Sunday, February 19, 2012

God(spell) Giveth

Are you one with God? Do you believe in Jesus? Well, no matter what beliefs you may have, I may be able to help convince you on Hunter Jesus Parrish and the cast of Godspell, the revival of the Stephen Schwartz classic!

Well Prepare Ye!

In honour of their current Tuesday Nights Talkback Series, I'm giving away a pair of tickets to Godspell at the Circle in the Square Theatre on Broadway! (One of my faves from last year that I've seen twice already and gave ****4 stars (out of 5))

Each cast member has or will be featured in a talkback that follows the Tuesday 7pm shows, hosted by Julie James of Sirius XM Satellite Radio’s “On Broadway,”.

The upcoming Tuesday Night Talkback Series schedule:
February 21 - Nick Blaemire
February 28 - Anna Maria Perez de Tagle
March 6 - Uzo Aduba
March 13 - Telly Leung
March 20 - Hunter Parrish
March 27 – Understudies Hannah Elless, Eric Michael Krop, Corey Mach and Julia Mattison

To enter the Godspell contest:

- Email me at tapeworthycontest at gmail dot com and tell me which talkback you would want to go to and why (you may choose from past talkbacks as well).

- Contest closes at 11:59pm EST on Thursday, February 22nd 2012. A winner will be randomly picked from all entries received.

- Please subject the email: GODSPELL CONTEST and please include your name, email and City and State or Province.

- For a BONUS Entry: Share the contest on twitter and include your twitter handle and twitter post in the email.
- For a BONUS Entry: Share the contest on Facebook on Public setting and include a link to your Facebook page in the email.

- Tapeworthy is not responsible for the prize. Voucher issued by Godspell includes 2 tickets to the show on Broadway for a date of your choice (subject to availability). Travel is not included in the prize. You must present your confirmation to the Box Office when you pick up your tickets. Once an order is confirmed, it cannot be changed. Tickets can ONLY be picked up on the day of the performance. Tickets must be picked up at the Box Office no later than 30 minutes prior to show time or your tickets WILL be released for resale. Released tickets cannot be rescheduled.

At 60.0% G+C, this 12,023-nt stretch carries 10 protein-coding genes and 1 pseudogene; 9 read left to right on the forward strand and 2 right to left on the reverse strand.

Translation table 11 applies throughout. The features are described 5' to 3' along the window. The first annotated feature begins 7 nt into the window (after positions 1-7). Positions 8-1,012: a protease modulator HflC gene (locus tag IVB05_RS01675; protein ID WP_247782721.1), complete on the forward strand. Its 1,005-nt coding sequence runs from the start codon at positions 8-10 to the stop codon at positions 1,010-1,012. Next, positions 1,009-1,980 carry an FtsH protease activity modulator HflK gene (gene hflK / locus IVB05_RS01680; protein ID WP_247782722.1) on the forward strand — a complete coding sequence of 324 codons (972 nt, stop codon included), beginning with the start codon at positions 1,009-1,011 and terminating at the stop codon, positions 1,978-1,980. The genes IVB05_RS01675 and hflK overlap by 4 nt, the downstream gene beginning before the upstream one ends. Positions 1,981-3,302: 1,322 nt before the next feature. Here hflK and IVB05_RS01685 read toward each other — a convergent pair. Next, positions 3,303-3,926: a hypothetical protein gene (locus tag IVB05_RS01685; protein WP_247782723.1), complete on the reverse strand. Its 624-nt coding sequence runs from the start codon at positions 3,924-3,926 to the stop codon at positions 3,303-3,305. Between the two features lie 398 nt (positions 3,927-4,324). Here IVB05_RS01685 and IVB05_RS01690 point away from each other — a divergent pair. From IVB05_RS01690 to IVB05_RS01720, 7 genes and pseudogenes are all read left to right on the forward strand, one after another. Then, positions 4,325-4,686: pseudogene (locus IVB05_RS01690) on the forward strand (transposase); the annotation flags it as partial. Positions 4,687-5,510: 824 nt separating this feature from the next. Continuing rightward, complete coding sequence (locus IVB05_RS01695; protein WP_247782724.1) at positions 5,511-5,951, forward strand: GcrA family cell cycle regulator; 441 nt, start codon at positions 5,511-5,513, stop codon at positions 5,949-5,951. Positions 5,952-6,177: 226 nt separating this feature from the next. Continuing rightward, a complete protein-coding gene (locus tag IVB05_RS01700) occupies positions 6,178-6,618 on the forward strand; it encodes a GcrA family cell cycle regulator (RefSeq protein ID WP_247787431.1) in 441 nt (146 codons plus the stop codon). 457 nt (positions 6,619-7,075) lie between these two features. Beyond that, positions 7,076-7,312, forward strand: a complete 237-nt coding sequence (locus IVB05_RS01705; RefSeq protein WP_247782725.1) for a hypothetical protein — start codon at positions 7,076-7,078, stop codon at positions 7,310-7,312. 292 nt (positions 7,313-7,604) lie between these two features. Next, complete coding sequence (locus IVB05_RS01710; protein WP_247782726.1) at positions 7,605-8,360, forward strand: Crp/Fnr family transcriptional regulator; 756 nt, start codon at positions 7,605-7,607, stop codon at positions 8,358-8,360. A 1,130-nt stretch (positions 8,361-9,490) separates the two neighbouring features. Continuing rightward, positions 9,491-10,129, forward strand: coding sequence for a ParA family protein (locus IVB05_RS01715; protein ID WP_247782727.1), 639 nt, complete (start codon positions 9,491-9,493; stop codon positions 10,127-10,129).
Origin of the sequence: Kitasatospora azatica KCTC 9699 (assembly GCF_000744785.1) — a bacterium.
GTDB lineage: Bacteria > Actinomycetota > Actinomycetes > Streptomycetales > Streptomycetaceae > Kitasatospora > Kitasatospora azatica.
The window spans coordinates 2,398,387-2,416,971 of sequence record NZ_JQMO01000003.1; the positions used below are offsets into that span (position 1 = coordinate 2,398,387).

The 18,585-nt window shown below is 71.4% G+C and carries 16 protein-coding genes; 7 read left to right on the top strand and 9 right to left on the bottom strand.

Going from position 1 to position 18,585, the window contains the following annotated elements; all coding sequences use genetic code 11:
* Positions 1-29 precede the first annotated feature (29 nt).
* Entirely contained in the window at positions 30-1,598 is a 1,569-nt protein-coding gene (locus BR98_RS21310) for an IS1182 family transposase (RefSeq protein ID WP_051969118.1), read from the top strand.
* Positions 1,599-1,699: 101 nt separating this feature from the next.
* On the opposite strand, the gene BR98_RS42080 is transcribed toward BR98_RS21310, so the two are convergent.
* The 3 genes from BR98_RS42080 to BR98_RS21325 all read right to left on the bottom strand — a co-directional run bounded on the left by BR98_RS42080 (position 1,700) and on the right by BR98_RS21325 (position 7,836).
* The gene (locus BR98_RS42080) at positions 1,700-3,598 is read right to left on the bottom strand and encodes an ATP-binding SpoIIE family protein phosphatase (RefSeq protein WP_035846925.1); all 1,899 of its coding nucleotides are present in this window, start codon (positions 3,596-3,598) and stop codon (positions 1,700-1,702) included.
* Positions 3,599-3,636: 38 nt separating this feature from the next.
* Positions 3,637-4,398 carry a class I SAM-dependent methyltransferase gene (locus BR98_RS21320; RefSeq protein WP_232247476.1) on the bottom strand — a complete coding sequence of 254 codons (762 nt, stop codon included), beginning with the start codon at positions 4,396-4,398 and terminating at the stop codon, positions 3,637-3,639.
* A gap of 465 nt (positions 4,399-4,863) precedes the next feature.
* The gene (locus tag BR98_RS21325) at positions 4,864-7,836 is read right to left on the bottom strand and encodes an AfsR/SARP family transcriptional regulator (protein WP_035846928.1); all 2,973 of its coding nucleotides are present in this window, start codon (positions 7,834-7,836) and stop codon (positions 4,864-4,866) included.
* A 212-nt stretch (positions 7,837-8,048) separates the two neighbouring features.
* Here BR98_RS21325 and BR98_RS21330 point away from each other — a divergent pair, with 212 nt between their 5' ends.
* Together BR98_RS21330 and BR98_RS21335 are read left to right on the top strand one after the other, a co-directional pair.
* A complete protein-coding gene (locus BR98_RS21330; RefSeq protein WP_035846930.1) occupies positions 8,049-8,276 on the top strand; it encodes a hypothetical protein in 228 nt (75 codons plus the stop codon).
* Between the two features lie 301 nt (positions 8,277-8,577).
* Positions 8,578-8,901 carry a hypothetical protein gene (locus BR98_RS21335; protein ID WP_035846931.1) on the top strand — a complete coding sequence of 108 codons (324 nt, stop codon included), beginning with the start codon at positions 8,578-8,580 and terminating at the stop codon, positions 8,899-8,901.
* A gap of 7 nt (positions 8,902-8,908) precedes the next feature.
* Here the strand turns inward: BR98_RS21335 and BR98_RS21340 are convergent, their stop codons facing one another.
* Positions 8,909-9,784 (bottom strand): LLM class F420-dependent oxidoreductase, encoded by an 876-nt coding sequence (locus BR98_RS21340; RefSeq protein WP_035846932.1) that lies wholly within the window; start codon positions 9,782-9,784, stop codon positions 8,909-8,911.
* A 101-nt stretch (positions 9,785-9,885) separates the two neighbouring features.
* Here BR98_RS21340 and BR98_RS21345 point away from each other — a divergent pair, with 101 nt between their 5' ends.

Prize has no monetary value and cannot be resold to another party.

- Only one winner will be chosen.
I will ask for further details if you are the winner. Only the one winner will be contacted.

Vance at

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Wednesday, February 01, 2012

A World Hanging By A Thread - Penny Plain - Play Review

Penny Plain - Factory Theatre - Toronto, ON - *** (out of 5 stars)
Written and Performed by Ronnie Burkett
Runs until Feb. 18th 2012

I've heard SO much about Ronnie Burkett's marionette plays and I've tried to see them before and always made the mistake of waiting too long to get tickets and missed out every single time. So this time, I made sure I didn't miss out on Ronnie Burkett's newest play that uses his mastery of puppetry and his specifically created Marionettes in his never-for-kids show. These are dark plays. They may use puppets, but he's known for very dark plays.

In Penny Plain, the world is hanging by a thread, and I don't mean the puppets. An outbreak has ravaged every country with millions of deaths, there are food shortages and the food corporations are making excuses, and thus humankind is nearing the end of its rope. An old lady Penny Plain sits in her chair talking to her talking dog Geoffrey, which pretty much sets the tone for this absurdist look at the destruction of the earth and Penny's aim to survive it.

Burkett is the sole performer, voicing and moving every character (and there are many, with some characters having multiple marionettes in different states of dress and emotions), on an amazingly simple but beautiful puppet stage with two levels and various surprises in the mechanics of the stage that make watching Burkett perform his puppetry almost a whole show in itself. Burkett is pretty spectacular voicing every character especially when they go back and forth in conversations, and some of the details in the marionette's craft and movements are stunning.

The play itself didn't always quite work for me. I loved the dark subject matter and I loved the news clips that show the world in turmoil, but perhaps maybe my own politics clouded my view of the story. Watching the story of an old lady, already near her death (as well as several other older characters), didn't give the end-of-the-world quite the dramatic urgency as it should have. While it might have been interesting to denote how that generation aided in the worlds destruction, it never went that far in its commentary. There were some clever moments when Geppeto (yes, the one who created Pinnochio) creates a new puppet that has a stinging reflection on this new world, and when two neighbours from the south are satirized, but overall, the play felt a bit too soft on its characters. Biting but maybe not as biting enough, perhaps from all the expectations I've had built up before finally seeing a Burkett play.

Vance at

More After the Jump...